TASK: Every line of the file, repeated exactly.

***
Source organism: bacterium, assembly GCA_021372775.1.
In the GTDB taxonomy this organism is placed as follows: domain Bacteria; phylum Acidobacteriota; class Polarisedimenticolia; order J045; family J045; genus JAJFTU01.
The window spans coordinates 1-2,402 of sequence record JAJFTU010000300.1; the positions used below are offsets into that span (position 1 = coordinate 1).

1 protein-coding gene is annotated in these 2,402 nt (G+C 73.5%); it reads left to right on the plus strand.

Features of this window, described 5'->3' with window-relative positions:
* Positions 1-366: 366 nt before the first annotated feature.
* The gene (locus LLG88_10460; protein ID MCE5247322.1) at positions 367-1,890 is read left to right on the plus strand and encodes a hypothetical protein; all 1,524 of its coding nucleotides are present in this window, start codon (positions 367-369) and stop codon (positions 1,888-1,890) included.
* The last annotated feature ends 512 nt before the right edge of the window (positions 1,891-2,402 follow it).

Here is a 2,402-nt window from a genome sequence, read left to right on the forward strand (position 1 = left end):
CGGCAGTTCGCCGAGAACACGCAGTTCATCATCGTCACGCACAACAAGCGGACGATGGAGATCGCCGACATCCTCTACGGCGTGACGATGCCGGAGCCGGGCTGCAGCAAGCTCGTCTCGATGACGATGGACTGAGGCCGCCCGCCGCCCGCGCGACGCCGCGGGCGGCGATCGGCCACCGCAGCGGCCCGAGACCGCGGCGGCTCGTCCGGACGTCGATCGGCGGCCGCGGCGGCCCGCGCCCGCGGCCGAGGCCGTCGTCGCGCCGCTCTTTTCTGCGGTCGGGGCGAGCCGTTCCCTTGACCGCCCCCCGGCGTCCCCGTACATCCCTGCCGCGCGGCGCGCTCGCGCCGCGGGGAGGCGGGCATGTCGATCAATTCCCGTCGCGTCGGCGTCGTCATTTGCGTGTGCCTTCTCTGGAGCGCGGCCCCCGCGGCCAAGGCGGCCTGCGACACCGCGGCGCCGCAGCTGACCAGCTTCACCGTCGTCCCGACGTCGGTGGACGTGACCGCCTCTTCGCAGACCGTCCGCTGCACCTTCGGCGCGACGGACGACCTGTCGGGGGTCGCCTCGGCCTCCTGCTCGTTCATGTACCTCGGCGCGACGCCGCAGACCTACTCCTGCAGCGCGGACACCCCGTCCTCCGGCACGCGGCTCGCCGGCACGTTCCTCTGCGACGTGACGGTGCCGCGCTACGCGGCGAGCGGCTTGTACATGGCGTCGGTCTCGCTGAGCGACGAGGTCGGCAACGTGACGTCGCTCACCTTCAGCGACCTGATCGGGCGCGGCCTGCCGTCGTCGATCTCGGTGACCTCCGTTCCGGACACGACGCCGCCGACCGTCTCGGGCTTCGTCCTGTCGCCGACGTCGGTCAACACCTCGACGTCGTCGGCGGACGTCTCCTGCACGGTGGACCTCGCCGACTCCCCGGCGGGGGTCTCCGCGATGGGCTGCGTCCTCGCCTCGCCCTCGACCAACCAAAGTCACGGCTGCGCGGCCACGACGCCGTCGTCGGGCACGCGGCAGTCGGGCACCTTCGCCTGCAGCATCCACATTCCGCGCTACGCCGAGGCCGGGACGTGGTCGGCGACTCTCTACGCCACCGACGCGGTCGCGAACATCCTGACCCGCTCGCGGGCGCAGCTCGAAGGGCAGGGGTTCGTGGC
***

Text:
Source organism: bacterium, assembly GCA_021372775.1.
In the GTDB taxonomy this organism is placed as follows: domain Bacteria; phylum Acidobacteriota; class Polarisedimenticolia; order J045; family J045; genus JAJFTU01.
The window spans coordinates 1-2,402 of sequence record JAJFTU010000300.1; the positions used below are offsets into that span (position 1 = coordinate 1).

1 protein-coding gene is annotated in these 2,402 nt (G+C 73.5%); it reads left to right on the plus strand.

Features of this window, described 5'->3' with window-relative positions:
* Positions 1-366: 366 nt before the first annotated feature.
* The gene (locus LLG88_10460; protein ID MCE5247322.1) at positions 367-1,890 is read left to right on the plus strand and encodes a hypothetical protein; all 1,524 of its coding nucleotides are present in this window, start codon (positions 367-369) and stop codon (positions 1,888-1,890) included.
* The last annotated feature ends 512 nt before the right edge of the window (positions 1,891-2,402 follow it).

Here is a 2,402-nt window from a genome sequence, read left to right on the forward strand (position 1 = left end):
CGGCAGTTCGCCGAGAACACGCAGTTCATCATCGTCACGCACAACAAGCGGACGATGGAGATCGCCGACATCCTCTACGGCGTGACGATGCCGGAGCCGGGCTGCAGCAAGCTCGTCTCGATGACGATGGACTGAGGCCGCCCGCCGCCCGCGCGACGCCGCGGGCGGCGATCGGCCACCGCAGCGGCCCGAGACCGCGGCGGCTCGTCCGGACGTCGATCGGCGGCCGCGGCGGCCCGCGCCCGCGGCCGAGGCCGTCGTCGCGCCGCTCTTTTCTGCGGTCGGGGCGAGCCGTTCCCTTGACCGCCCCCCGGCGTCCCCGTACATCCCTGCCGCGCGGCGCGCTCGCGCCGCGGGGAGGCGGGCATGTCGATCAATTCCCGTCGCGTCGGCGTCGTCATTTGCGTGTGCCTTCTCTGGAGCGCGGCCCCCGCGGCCAAGGCGGCCTGCGACACCGCGGCGCCGCAGCTGACCAGCTTCACCGTCGTCCCGACGTCGGTGGACGTGACCGCCTCTTCGCAGACCGTCCGCTGCACCTTCGGCGCGACGGACGACCTGTCGGGGGTCGCCTCGGCCTCCTGCTCGTTCATGTACCTCGGCGCGACGCCGCAGACCTACTCCTGCAGCGCGGACACCCCGTCCTCCGGCACGCGGCTCGCCGGCACGTTCCTCTGCGACGTGACGGTGCCGCGCTACGCGGCGAGCGGCTTGTACATGGCGTCGGTCTCGCTGAGCGACGAGGTCGGCAACGTGACGTCGCTCACCTTCAGCGACCTGATCGGGCGCGGCCTGCCGTCGTCGATCTCGGTGACCTCCGTTCCGGACACGACGCCGCCGACCGTCTCGGGCTTCGTCCTGTCGCCGACGTCGGTCAACACCTCGACGTCGTCGGCGGACGTCTCCTGCACGGTGGACCTCGCCGACTCCCCGGCGGGGGTCTCCGCGATGGGCTGCGTCCTCGCCTCGCCCTCGACCAACCAAAGTCACGGCTGCGCGGCCACGACGCCGTCGTCGGGCACGCGGCAGTCGGGCACCTTCGCCTGCAGCATCCACATTCCGCGCTACGCCGAGGCCGGGACGTGGTCGGCGACTCTCTACGCCACCGACGCGGTCGCGAACATCCTGACCCGCTCGCGGGCGCAGCTCGAAGGGCAGGGGTTCGTGGC